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FG Ordered To Pay N15m To Human Rights Violation Victim

The ECOWAS Community Court of Justice has awarded the sum of fifteen million (15,000,000) Naira against the federal government as compensation for prejudice suffered by a Nigerian lady, Mary Sunday who was the victim of domestic violence by the fiancé, a policeman and agent of the government.

The court said on Thursday, 17th May 2018, that the compensation was for the violation of the plaintiff’s right to effective remedy before a competent national court because of the lack of diligence in the investigation and prosecution of the case, which was brought by two Non-governmental Organisations (NGO’s) and the victim.

The Women Advocates and Documentation Centre and the Institute for Human Rights and Development In Africa, filed the case asking for twenty million (20,000,000) Naira in compensation for the victim who suffered severe facial burns after the fiancée, Corporal Isaac Gbanuan allegedly poured hot oil on her during a domestic dispute.

A panel of three judges of the court held the Nigerian government liable for the administrative malfunction of the judicial services of Lagos State following the loss of Mary Sunday’s file at the state Ministry of Justice in the aftermath of the death of the Investigating Police Officer.

The Court considered the ensuing effect as a violation of the plaintiff’s right of access to justice, right to be informed of the procedure/process to which she is a party, and right to be heard within reasonable time.

However, the Court dismissed the plaintiff’s allegations of gender-based discrimination and violation of the victim’s right to good medical care.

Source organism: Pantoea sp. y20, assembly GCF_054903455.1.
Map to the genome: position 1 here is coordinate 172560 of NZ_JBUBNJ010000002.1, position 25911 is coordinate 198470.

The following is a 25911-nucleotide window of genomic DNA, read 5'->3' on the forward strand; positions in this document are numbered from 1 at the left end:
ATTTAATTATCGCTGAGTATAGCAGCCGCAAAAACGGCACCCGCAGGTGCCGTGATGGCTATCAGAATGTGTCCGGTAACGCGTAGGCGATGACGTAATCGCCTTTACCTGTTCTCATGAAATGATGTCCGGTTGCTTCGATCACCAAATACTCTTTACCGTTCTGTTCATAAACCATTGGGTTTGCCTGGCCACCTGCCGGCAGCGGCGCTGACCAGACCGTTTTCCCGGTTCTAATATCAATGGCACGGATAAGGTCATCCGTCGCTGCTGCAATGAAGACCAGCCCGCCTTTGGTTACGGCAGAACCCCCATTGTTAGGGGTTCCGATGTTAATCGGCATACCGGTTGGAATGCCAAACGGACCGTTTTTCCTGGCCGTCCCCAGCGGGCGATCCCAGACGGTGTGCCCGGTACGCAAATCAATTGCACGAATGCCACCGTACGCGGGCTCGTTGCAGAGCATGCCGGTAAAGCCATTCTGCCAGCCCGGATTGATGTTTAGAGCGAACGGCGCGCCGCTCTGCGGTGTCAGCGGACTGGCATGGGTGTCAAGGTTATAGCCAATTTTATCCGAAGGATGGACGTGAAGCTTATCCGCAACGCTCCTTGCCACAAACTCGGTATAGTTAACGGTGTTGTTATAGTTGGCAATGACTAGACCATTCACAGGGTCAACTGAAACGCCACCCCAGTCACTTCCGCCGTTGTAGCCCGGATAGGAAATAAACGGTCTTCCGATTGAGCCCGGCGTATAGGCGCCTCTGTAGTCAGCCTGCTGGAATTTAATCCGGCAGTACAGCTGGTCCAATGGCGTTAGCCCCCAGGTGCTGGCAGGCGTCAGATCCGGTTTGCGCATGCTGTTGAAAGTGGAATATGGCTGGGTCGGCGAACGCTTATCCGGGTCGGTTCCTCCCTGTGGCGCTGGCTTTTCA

Counsels to the plaintiffs – Women Advocates and Documentation Centre and the Institute for Human Rights and Development In Africa, and the victim, Mary Sunday, filed the case with suit number ECW/CCJ/APP/35/15, on 24 August 2015.

In the initiating application, the plaintiffs alleged that the Nigerian Government violated Mary Sunday’s right to dignity of the human person and freedom from torture; right to a remedy; right to health and right to freedom from gender-based discrimination amongst others.

They also averred that Mary Sunday suffered severe physical/burn injuries, psychological, moral and emotional trauma from the violent attacks from her fiancé, a policeman and agent of the defendant, following a domestic dispute.

Counsels representing the plaintiffs, Barristers Abiola Akiyode-Afolabi, Gaye Sowe, and Oludayo Fagbemi submitted that they were surprised to discover that Corporal Gbanuan was exonerated as observed in the report of the investigation of the police published in a Nigerian newspaper.

They further argued that they were amazed that the statements reviewed for the police report did not include those of both persons involved but rather those from purported eyewitnesses while the victim’s statement was only taken on 21 June 2015 after more than two years of the newspaper publication.

They opined that the malfunction of the judicial services of the Defendant State equally violated Mary Sunday’s right to effective remedy, and demanded compensation.

But the defence counsel, Barrister Henrietta Ekeng argued that the report of the police investigation revealed the incident was an accident resulting from domestic dispute that was reported and investigated.  She also argued that the incident occurred outside the official working hours of the policeman and therefore the State should be exonerated.

A panel of three judges including Honorable Justices Yaya Boiro, Chijioke Nwoke and Alioune Sall,  who presided, deliberated on the case.

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